Science – Cancer decoded, better cures coming
British scientists have unlocked the genetic code of lung and skin cancers in a breakthrough that is expected to transform the way cancers are diagnosed and greatly improve the efficacy of their treatment in the near future.
Published in the journal Nature, the study was carried out by scientists at the Wellcome Trust Sanger Institute, which was part of the international Human Genome Project that first cracked the human genome in 2003.
Following this giant leap, scientists are predicting that by 2020, all cancer patients could have their tumours analysed to find the genetic defects that drive them, The Times newspaper said on Thursday. This information would be used to select the treatments most likely to work.
The genetic maps of lung cancer show that most mutations can be traced to the chemicals in tobacco smoke. Similarly, mutations in malignant melanoma — a deadly skin cancer — are caused by ultraviolet light, the study reveals. Thus, both cancers are largely preventable.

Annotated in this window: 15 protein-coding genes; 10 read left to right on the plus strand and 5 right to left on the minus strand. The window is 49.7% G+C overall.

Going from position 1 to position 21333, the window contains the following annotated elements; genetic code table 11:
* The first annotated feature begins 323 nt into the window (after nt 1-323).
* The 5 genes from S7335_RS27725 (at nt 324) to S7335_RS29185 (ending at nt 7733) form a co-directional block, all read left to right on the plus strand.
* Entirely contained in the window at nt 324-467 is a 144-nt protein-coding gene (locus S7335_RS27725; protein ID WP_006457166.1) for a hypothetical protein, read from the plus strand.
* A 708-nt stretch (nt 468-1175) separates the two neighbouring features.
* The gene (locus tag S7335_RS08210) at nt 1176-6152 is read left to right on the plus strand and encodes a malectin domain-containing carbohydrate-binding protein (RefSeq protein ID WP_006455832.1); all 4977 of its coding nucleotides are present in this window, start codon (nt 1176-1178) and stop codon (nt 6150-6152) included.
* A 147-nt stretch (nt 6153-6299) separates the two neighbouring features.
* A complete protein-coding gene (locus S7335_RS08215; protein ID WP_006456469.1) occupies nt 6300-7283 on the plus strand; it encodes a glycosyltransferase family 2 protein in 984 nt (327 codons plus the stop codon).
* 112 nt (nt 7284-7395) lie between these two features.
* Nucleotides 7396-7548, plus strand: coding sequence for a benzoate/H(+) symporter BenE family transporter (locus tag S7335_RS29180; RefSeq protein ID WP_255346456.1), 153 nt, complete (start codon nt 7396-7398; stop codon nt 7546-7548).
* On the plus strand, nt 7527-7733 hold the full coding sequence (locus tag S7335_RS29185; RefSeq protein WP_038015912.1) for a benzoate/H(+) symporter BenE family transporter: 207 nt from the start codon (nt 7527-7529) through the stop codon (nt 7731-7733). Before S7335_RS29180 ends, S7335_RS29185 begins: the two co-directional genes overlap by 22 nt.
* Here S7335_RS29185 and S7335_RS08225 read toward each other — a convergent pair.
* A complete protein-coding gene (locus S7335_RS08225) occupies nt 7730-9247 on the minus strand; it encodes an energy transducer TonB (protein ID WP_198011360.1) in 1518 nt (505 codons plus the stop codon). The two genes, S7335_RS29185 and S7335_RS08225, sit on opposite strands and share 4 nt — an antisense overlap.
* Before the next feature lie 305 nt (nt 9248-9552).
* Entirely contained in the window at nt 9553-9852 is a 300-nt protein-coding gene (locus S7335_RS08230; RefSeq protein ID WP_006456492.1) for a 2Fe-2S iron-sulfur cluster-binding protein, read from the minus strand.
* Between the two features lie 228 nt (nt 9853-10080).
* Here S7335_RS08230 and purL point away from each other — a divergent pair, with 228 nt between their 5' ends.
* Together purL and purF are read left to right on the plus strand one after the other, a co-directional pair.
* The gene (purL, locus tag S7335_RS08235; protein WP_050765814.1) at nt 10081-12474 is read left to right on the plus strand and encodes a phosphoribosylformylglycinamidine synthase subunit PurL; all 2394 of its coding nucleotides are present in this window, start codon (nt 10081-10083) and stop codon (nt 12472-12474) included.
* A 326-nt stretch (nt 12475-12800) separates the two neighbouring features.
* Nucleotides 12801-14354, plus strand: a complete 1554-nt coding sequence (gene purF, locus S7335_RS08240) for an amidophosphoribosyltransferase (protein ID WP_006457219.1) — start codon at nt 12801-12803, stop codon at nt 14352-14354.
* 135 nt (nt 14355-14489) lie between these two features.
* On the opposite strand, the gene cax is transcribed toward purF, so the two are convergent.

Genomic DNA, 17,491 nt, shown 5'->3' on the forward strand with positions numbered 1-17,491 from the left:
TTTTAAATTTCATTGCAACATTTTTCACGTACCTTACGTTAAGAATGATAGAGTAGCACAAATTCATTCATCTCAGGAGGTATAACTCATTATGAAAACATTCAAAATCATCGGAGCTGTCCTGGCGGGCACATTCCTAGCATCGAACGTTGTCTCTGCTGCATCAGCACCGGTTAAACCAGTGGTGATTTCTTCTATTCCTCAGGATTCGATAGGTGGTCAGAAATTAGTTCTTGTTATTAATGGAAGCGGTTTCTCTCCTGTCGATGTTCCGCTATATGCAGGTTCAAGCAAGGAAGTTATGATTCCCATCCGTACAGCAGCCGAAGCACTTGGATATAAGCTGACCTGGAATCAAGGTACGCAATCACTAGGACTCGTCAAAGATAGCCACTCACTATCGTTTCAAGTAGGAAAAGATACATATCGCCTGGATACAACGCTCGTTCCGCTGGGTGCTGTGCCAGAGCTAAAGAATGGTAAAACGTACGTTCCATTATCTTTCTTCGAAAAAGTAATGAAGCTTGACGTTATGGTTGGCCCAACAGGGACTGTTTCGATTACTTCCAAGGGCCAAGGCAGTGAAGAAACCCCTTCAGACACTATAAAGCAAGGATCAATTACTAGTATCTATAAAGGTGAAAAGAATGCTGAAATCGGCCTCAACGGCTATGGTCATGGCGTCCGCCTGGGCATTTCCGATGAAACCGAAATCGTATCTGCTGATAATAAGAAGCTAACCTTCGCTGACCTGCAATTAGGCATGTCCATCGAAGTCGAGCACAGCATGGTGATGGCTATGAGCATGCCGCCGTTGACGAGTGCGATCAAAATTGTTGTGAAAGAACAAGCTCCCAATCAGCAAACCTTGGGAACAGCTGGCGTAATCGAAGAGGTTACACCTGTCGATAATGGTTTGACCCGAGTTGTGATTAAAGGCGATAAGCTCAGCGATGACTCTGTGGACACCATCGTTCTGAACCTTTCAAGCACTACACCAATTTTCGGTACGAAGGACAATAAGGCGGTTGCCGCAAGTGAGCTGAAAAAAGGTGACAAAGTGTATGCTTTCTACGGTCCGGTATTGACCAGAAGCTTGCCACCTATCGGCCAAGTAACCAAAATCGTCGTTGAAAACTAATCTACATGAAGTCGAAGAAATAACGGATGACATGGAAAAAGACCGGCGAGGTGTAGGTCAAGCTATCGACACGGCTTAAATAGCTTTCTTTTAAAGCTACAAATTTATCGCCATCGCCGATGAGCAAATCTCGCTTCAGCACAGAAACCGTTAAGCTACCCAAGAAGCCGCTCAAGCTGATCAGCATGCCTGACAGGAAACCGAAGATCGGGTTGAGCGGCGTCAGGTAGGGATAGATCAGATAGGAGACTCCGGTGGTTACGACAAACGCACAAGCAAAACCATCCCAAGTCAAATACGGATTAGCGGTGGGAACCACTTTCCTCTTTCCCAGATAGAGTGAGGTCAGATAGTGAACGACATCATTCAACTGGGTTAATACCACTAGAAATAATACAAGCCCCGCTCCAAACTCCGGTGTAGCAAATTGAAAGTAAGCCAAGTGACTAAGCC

The findings identified specific DNA mutations in genes that were triggered by environmental factors such as tobacco smoke, harmful chemicals or ultraviolet radiation, causing the cells to grow out of control and cause deadly tumours.
India is among the dozen countries working to identify all the genes that mutate to cause cancers, with its national Cancer Genome Anatomy Project focusing on cancers of the oral cavity (mouth), which is among the top three cancers in the country.
Stomach cancer is being studied in China, breast cancer in the UK, cancers of the brain, ovary and pancreas in the US, and liver cancer in Japan.
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